Brian Gomez

Roles at NAAEE:

30 Under 30

United States

Brian (he/him) supports diverse youth with the infrastructure they need to lead and drive the shift to a sustainable world.

How are you using education to build more sustainable and equitable communities?

Speaking on a Green New Deal for Chicago at Chicago Ideas Week. Photo credit: David Ettinger My experiences have shown me deep inequities in communities and the challenges that exist for people to advocate for a sustainable world. I didn’t learn about the pollution in my own community until I gained an education about these issues, which is an experience I describe in poetry. The first barrier I saw was around language, specifically Spanish language resources. I started translation and education in Spanish first as a docent at Shedd Aquarium, then at The Plant, a farm in Chicago, and finally at the Sunrise Movement, in a project called La Escuelita. The second barrier is understanding the resources necessary for marginalized people to advocate for themselves and the sustainability of their communities. I was excited to work on bridging that gap at Sunrise and the Sierra Club, working on pilot projects to drive funding to get hundreds of young people from communities at the frontlines of environmental degradation to become involved and educated, and to lead. Finally, the last piece is ensuring that spaces offer diverse learning environments. As someone who often needs and thrives in nonverbal types of communications—visual, sensory, and written communication over auditory processing—I want to ensure spaces are inclusive of people like me.

Tell us about your journey to where you are today.

Marching with High School Students for Climate Action on Earth Day 2019. Photo credit: Allison Cavallo I first became passionate about environmental issues through my local aquarium, Shedd Aquarium in Chicago. After learning about lake pollution, I got involved in my high school’s environmental team and with ACE. I continued working with students through college, working on getting our public schools to switch to renewable energy and creating a nonprofit called CYACA. I became interested in political education and getting other young people activated to make change. I was inspired by how much a platform could provide for students and how it lets them take the lead on issues like solar for their schools and supporting clean energy bills in Illinois. With the Sierra Club, I continued training young people across the country on renewable energy and organizing in places like Texas, California, and Washington, DC. I realized the value in a national youth movement and started working at the Sunrise Movement, continuing to build the infrastructure for young people to learn and lead while also doing some training myself. Now I’m working out what a global movement could look like where young people from around the world are learning together and making change. I have become reengaged as a board member with amazing organizations like SustainUS and Earth Guardians that are working at the global scale.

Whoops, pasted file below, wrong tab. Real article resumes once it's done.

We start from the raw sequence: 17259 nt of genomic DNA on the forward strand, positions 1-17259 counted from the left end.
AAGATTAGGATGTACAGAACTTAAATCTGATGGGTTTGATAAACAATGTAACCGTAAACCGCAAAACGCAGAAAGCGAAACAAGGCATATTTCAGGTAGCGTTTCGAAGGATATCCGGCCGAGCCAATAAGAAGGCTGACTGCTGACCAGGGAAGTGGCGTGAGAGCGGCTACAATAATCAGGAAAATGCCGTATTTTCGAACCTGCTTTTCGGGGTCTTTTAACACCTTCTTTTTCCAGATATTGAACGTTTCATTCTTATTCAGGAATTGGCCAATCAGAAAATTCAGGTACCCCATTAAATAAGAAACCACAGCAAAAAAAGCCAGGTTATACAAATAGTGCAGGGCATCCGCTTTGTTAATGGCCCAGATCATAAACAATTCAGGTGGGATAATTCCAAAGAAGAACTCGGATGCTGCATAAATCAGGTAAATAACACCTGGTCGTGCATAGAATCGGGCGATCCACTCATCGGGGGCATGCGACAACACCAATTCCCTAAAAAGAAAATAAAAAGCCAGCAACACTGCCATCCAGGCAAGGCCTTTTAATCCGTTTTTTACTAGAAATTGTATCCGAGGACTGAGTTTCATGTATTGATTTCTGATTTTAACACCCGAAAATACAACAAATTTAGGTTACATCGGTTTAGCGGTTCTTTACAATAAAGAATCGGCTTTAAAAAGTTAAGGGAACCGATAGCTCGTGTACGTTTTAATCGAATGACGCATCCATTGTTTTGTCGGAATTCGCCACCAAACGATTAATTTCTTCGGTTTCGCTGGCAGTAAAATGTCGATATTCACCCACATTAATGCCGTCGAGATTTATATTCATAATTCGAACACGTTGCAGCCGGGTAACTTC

A LITTLE MORE ABOUT ME

Who (or what) do you look up to as inspiration?

I look to my friends. They are magical, strong, and talented young people that give me hope and strength to discover new realities.

How do you recharge?

I recharge by taking walks, writing poetry, and dreaming.

What’s a passion project of yours outside of your work?

I really like fitness, specifically yoga and aerial silks. I love moving my body in interesting ways and learning about the physical and spiritual aspects of it.

Do you prefer sunrise, sunset, midday, or midnight?

Midday because it is the one moment in the day that I think about what has happened and what’s to come.